Ohio State Highway Patrol – Ohio’s Drug Warriors
A state law passed in 2012 banned knowingly possessing hidden compartments in vehicles that are designed to conceal elicit drugs or evidence. The Ohio State Highway Patrol has used this law in their role as Ohio’s leading drug warriors. Since 2012, OSP has tallied 24 cases of hidden compartment violations and counting. Punishments are steep with charges ranging up to a second degree felony. In addition, the car is crushed.
If you are involved in a traffic stop, expect that the trooper is looking to convert the stop into a drug investigation. Drug citations growing! More than 7,000 violations were tallied in 2012, more than 9,000 in 2013 and over 11,000 in 2014. It is unclear whether the majority of these arrests involve marijuana.
In addition to the increased drug enforcement on the highways, we have seen a state-wide commitment by the State Patrol to train Drug Recognition Experts. This training gives troopers a pseudo-scientific tool to use in court against suspected drug users. Unfavorably compared to DUI Standardized Field Sobriety Tests, the tests lack scientific validity and accuracy.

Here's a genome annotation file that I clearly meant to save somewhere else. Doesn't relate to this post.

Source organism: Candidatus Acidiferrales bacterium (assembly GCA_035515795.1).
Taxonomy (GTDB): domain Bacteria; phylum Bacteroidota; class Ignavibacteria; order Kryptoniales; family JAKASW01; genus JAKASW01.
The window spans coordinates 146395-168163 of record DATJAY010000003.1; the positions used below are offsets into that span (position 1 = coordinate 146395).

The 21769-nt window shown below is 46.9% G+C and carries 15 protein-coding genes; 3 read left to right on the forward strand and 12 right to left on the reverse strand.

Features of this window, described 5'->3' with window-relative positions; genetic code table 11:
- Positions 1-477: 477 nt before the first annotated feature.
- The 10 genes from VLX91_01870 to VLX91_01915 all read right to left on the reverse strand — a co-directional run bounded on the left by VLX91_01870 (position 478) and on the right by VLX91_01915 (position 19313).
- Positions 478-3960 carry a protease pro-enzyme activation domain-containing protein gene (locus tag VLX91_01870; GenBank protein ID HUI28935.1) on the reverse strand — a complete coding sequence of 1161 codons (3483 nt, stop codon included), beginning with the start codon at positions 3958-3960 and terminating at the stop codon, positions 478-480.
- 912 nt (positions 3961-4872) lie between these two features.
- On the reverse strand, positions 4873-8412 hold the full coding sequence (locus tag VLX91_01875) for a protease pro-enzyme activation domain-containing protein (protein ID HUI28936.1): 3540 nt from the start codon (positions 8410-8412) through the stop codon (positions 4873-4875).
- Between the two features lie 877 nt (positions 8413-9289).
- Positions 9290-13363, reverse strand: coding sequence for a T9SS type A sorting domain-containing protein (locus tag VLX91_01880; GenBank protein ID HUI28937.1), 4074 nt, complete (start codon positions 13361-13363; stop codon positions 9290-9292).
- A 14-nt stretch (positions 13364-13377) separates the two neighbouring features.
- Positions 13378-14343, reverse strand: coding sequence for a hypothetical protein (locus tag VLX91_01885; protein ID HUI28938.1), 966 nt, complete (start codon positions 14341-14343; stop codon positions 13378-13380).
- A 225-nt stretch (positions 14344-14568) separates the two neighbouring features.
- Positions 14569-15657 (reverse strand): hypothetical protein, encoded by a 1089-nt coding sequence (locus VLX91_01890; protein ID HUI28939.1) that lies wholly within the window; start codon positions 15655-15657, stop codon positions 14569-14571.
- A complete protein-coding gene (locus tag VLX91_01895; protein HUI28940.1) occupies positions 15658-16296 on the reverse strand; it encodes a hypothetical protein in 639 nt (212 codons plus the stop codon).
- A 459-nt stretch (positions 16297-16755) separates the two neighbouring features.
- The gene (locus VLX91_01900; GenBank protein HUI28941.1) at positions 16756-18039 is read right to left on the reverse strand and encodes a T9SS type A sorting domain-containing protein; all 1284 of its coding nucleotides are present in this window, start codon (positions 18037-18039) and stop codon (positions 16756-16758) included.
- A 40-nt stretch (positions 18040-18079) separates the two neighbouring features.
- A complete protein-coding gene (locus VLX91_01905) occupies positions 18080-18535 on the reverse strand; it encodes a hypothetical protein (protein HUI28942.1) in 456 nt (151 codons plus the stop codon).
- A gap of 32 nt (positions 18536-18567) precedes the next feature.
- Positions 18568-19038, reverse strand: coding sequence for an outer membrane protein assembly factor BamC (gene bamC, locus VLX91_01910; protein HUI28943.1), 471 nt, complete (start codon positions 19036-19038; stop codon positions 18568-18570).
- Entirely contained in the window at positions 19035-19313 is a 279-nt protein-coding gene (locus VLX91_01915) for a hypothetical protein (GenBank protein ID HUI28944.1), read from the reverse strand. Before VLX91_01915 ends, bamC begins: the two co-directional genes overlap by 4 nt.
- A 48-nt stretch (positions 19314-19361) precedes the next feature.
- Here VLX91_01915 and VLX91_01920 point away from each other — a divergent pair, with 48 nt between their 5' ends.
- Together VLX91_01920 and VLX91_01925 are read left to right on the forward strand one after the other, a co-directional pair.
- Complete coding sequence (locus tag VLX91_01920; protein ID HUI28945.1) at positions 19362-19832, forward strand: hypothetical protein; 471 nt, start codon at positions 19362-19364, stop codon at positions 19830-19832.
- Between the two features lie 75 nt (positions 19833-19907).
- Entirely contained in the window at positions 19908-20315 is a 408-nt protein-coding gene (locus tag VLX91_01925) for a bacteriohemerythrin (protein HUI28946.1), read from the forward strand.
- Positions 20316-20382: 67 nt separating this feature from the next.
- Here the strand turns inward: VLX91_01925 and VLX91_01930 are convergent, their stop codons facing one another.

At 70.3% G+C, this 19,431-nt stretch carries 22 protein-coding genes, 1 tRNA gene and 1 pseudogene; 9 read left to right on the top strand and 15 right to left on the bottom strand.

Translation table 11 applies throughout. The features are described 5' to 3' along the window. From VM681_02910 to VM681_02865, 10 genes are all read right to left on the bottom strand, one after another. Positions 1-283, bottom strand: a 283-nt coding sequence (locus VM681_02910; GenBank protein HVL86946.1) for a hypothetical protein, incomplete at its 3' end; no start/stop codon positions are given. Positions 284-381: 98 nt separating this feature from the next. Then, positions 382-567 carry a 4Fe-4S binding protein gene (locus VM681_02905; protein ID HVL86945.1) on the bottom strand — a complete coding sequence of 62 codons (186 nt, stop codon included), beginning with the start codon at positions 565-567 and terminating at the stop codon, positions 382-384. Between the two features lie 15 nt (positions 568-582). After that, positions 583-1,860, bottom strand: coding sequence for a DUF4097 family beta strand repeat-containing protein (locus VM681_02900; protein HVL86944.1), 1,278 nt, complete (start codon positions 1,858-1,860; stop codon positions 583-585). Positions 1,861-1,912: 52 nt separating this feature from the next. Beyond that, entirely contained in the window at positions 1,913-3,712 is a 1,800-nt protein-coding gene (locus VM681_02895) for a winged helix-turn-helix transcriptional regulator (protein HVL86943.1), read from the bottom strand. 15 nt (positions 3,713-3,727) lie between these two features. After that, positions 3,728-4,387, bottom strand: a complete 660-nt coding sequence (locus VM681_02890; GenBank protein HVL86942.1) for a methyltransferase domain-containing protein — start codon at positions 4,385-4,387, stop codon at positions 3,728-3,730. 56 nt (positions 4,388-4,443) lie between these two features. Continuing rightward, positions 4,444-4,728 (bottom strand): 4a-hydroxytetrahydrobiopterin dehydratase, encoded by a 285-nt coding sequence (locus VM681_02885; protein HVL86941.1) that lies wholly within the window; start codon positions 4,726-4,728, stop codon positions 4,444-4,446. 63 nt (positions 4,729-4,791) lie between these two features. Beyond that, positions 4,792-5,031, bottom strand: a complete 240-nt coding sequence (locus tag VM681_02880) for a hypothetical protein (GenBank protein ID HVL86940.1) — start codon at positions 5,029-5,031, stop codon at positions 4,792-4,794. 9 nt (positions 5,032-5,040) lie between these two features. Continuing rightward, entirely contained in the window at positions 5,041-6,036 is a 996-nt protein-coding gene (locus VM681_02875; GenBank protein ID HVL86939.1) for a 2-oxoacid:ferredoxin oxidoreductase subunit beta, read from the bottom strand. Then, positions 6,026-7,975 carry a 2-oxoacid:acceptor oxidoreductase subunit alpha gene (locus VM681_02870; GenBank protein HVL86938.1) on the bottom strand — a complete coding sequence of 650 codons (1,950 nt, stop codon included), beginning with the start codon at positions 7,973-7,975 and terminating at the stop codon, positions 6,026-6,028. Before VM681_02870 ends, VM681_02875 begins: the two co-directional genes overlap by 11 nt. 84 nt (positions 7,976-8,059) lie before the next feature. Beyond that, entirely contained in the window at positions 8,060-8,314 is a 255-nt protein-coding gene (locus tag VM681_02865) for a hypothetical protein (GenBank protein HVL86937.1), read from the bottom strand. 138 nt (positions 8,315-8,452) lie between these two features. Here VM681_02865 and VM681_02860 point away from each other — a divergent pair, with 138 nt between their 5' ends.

An important development impacting the OSP’s plan is a recent decision from the United States Supreme Court, see Rodriguez v. United States. “We hold that a police stop exceeding the time needed to handle the matter for which the stop was made violates the Constitution’s shield against unreasonable seizures,” Justice Ruth Bader Ginsburg wrote for the 6 to 3 majority. “A seizure justified only by a police-observed traffic violation, therefore, becomes unlawful if it is prolonged beyond the time reasonably required to complete the mission of issuing a ticket for the violation.”
At DaytonDUI we are committed to staying on the cutting edge of DUI and Drug Defense. Charles M. Rowland II is a frequent speaker and contributor to Miami Valley NORML and has attended the Drug Recognition Expert Training in order to have the resources to defend you against false charges of drug use.